Page last updated at 10:15 GMT, Friday, 21 March 2008

Good Friday Agreement negotiators

By Johnny Caldwell
BBC News

The leaders of eight political parties in Northern Ireland, of various sizes and with the notable exception of the DUP, negotiated the Good Friday Agreement in 1998 under the chairmanship of former US Senator George Mitchell.

Of the eight politicians in question, one runs a country pub, another a substance misuse prevention programme and two can be found in the House of Lords. Progressive Unionist Party leader David Ervine died at the start of 2007 after suffering a heart attack.

Click on their surnames below to refresh your memory about the people who will be forever associated with this historic document, and to find out what they're up to now...



Party - Social Democratic and Labour Party (nationalist)

Current occupation - Retired

Looking back - "The agreement, from the SDLP's point of view of course, was totally based on principles that we had been putting across over the years. Our analysis of the problem was very consistent throughout the 30 years, given that the problem didn't change and neither did our approach to solving it. The problem was not just about relationships within Northern Ireland but also about relationships within Ireland and between Ireland and Britain."

Something else - Trained for a time to be a priest but did not complete studies.


Party - Alliance Party of Northern Ireland (cross-community)

Current occupation - A commissioner on the Independent Monitoring Commission and Liberal Democrat peer

Looking back - "It was imperfect. We should have linked prisoner releases and weapons, inserted sunset clauses for the transitional arrangements, and agreed a better form of power-sharing. Still, the euphoria of that Good Friday was justified. It changed our history for the better."

Something else - Became Ireland's first consultant psychotherapist in 1988. There is a Lib Dem peer called Lord Alliance (John Alderdice is known as Lord Alderdice).


Party - Women's Coalition (cross-community)

Current occupation - Chief Commissioner for Human Rights in Northern Ireland

Looking back - "I came home to my two young boys who wanted to know what all the excitement was about. 'Did this now mean there would be no murders,' they asked. 'Would the riots they witnessed every summer now stop?' Tired as I was, I had to explain to them that the agreement would not spell the end of sectarian hatred and, like them, it would probably need a lot of nurturing."

Something else - Currently on leave from the University of Ulster where she is professor of Women's Studies. Despite having two assembly seats at one stage, the Women's Coalition was wound up in May 2006.


Party - Progressive Unionist Party (loyalist)

Mr Ervine, 53, died in hospital after suffering a heart attack and later a stroke and a brain haemorrhage in January 2007.

Tribute - "He had seen the worst and he wanted the best for the future," said Good Friday negotiations chairman George Mitchell. "I found him always to be very impressive, very committed to not returning to the difficult past which he and others had lived."

Something else - One of the most articulate voices in Northern Ireland politics, the former Maze prisoner was dubbed "Dictionary Dave".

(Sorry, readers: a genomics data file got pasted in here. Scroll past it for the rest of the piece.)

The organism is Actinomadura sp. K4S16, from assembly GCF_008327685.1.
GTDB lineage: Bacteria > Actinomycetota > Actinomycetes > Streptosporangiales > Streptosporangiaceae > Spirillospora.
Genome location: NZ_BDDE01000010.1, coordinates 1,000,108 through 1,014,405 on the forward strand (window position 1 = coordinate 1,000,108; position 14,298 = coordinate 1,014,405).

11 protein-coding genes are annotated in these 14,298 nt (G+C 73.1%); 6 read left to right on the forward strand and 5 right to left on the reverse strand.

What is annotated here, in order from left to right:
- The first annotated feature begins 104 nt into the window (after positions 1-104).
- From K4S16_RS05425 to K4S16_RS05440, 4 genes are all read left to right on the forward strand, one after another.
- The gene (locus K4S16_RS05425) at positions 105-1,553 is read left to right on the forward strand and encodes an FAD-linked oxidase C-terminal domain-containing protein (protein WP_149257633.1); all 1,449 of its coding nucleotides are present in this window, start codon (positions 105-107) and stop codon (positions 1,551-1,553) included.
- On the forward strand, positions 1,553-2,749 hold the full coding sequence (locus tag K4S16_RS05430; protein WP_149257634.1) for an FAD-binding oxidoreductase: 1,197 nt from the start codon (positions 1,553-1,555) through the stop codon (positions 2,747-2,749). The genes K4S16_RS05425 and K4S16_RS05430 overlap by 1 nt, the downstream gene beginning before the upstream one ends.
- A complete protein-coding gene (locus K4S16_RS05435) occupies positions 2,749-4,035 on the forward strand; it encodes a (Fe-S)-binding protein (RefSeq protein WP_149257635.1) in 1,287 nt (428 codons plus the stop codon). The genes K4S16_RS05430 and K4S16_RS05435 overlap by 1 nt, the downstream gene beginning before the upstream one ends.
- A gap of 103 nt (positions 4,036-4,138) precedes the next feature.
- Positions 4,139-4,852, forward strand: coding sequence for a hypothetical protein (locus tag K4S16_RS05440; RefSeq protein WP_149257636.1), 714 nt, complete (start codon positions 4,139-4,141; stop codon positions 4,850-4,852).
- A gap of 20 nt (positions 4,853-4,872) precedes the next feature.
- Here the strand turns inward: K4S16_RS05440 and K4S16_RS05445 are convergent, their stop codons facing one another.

Party - Sinn Fein (republican)

Current occupation - MP, MLA and author

At the time - "Mr Trimble is part of my world. I am from Ireland. It is a very small island. There are five million of us and two of us are David Trimble and Gerry Adams. It isn't about us."

Something else - Was a barman before entering full-time politics. In an interview last year Mr Adams revealed that he doesn't own a credit card.


Party - Ulster Democratic Party (loyalist)

Current occupation - Project manager with Lisburn-based substance misuse awareness programme Ascert

At the time - "Unfortunately we have people like (Ian) Paisley and (Bob) McCartney here doing everything they can to unstitch the agreement. These people who are arguing against this agreement are people who abdicated their responsibilities at an early stage, and have done nothing to contribute towards providing any kind of alternative."

Something else - The Ulster Democratic Party (UDP) enjoyed little electoral success and was dissolved in November 2001.


Party - Labour Party of Northern Ireland (socialist)

Current occupation - Publican/still politically active

Looking back - "The thing that stands out most for me is the influence that Nelson Mandela had on David Trimble in South Africa. This is the first time I think I had seen him relax."

Something else - Party was smallest involved in Good Friday negotiations.


Party - Ulster Unionist Party (unionist)

Current occupation - Tory peer in the House of Lords

At the time - "I know that we rise from this table with the union stronger than when we first started here. With the exception of one party, the consent principle has been accepted by all and soon I trust we shall see it enshrined in the fundamental law of the Irish Republic."

Something else - Made headlines recently after he rebuked US presidential hopeful Hillary Clinton's claims she had played a significant role in bringing peace to Northern Ireland.

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